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The best trade deadline deal: Julien for Therrien

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With a coaching change now complete, do the Montreal Canadiens vault back to the top of the heap of Stanley Cup contenders?

Boston Bruins v Vancouver Canucks - Game Seven Photo by Bruce Bennett/Getty Images

What was old is new again. Claude Julien is back behind the bench, and the Montreal Canadiens have cut ties with Michel Therrien. The now former head coach leaves the Habs as the fourth winningest coach in franchise history, though his legacy might not paint him in such a positive light.

Claude Julien, at first glance, will be less controversial, more respected, and likely more successful. This personnel change is far more important than any transactions that can happen between now and the trade deadline.

As the bye week began, the EOTP crew prepared to generate a lot of trade deadline content (stay tuned, there are still lots coming!). Although the question remained whether or not it was worth trying to add to this roster with the former coach in play.

With this change taking place, the landscape for potential deals changes a great deal. It’s too early to carve it in stone, but the dismissal of Therrien and the arrival of Julien will have a greater impact on the club than any trade could.

The Montreal Canadiens are in an open window of contention and the time to win is now. If things kept going in a downward direction, a small trade would not have held a big impact. The summer saw the big move of trading P.K. Subban for Shea Weber, and there wouldn’t likely have been another trade of that magnitude during the season, due to a lack of improvement and tight salary cap situation.

If Therrien was still the coach, Bergevin would be on the phone with 29 other general managers, trying to find a solution to the slide his team was experiencing. Dealing from a position of weakness and desperation would not have done well and wouldn’t guarantee the righting of a sinking ship. By bringing in a new coach, Bergevin gives himself some flexibility to believe in his current roster, which is now firmly his roster, and can focus on making the smaller, lower-impact move he’s been very successful with in his trading career.

The direction the Canadiens over the last few weeks has been concerning, and oddly reminiscent of last season, except Carey Price is not injured. There has been a criticism of Therrien’s ability to adapt, whether that’s adapting to an in-game situation, or his overall strategies. During the off-season, he seems to develop excellent initial game plans for his roster, but come January when other teams have assessed the system and developed a way to counter the Canadiens, Therrien often appeared to lack the immediate answer to respond in kind. In games, fans have seen the former coach rely on his line blender as a means of correcting what is wrong; the Habs have often been a team who plays well early in a game and either sits on a lead in the third or runs out of gas. The same can be said about their overall season performance: fast out of the gate, and struggles are inevitable once other teams adjust.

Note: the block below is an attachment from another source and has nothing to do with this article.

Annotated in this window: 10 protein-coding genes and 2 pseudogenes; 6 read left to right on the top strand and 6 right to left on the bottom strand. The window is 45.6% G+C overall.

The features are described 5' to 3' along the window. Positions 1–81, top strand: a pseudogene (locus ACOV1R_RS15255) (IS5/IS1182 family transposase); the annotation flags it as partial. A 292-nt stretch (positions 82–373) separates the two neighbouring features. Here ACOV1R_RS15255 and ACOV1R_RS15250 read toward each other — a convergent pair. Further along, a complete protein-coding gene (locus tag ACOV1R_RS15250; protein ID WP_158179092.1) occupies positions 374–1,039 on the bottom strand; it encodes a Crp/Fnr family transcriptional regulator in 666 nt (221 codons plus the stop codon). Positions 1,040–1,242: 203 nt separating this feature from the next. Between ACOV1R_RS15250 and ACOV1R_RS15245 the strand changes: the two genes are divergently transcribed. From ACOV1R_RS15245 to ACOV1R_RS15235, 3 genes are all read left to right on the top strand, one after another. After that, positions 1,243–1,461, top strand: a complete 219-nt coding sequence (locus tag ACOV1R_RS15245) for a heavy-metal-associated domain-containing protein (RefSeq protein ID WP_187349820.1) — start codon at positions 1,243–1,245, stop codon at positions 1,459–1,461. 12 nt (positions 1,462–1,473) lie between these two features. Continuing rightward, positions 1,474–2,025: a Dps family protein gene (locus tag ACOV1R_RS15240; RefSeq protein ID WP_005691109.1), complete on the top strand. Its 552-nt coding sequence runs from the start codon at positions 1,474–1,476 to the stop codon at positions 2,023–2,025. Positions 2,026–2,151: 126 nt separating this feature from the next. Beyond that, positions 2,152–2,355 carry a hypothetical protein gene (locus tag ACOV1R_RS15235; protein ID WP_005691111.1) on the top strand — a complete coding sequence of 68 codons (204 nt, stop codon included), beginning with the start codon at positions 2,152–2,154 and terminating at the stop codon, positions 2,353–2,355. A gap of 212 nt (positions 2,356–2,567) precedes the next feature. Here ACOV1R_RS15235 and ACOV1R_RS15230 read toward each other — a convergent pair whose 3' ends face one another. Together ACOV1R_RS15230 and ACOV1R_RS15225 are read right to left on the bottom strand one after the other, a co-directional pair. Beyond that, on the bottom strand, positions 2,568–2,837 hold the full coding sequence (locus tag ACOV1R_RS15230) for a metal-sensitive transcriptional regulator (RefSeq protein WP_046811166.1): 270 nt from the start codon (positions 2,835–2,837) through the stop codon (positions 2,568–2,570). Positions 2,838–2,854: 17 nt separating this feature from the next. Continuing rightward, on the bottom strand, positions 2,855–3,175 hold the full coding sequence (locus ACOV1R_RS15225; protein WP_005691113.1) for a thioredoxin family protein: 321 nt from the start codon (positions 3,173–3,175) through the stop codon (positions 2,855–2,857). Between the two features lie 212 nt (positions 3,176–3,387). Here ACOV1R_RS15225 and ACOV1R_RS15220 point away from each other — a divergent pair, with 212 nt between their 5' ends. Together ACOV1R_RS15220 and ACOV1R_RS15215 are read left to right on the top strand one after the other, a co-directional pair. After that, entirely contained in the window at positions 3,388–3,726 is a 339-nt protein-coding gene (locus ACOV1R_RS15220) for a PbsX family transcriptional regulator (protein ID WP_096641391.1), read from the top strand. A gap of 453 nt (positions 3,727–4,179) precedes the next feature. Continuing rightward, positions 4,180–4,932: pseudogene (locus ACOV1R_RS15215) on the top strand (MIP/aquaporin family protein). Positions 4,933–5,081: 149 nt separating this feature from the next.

Julien is a well-respected coach who boasts a better winning percentage than Therrien in regular season, in the playoffs, and a Stanley Cup championship. He has built a reputation for a coach who can extract the most of his players, and has made some mediocre teams good, and good teams great. In recent years he’s known to be a coach that leans heavily on players that deserve more ice time, regardless of their age.

Language issues aside, Julien is one of the best coaches in the league. His dismissal from the Bruins was hasty and it may come back to bite them. Only 20 coaches in NHL history have more regular season wins than Julien - only four of whom have a superior points percentage: Mike Babcock, Ken Hitchcock, Joel Quenneville and the legendary Scotty Bowman. The fact that he speaks French is just a bonus.

Player utilization was also a heavy critique under Therrien. Look no further than Alex Galchenyuk last season, who despite all his talent and potential, was kept on the third line, and on the wing for long stretches, which is clearly not the ideal scenario for a player that you expect to perform as a number one centre. David Desharnais was relied heavily upon during Therrien’s tenure, and through no fault of his own, wasn’t always able to perform at a level his deployment would demand. Phillip Danault has been a huge surprise this year. Is he actually a first line centre in the NHL? Probably not. Alexei Emelin playing beside Shea Weber is not the ideal first pair.

Meanwhile, Claude Julien is a coach who relies heavily on his best players, and plays top forwards 18-19 minutes per game. Galchenyuk is averaging a hair above 16 minutes this year, which he can likely expect to go up now (happy belated birthday, Alex!).

It’s possible, even likely, that when the Canadiens take to the ice again on Saturday, Galchenyuk would find himself pivoting the top unit.

The Canadiens could still make a move prior to the deadline, but there’s no immediate need to make a change, let alone a significant one, until the new coach determines who “his guys” are. There’s still a few days to kill before the Habs play again, but there’s a growing sense of optimism that this coaching change immediately makes Montreal a contender again.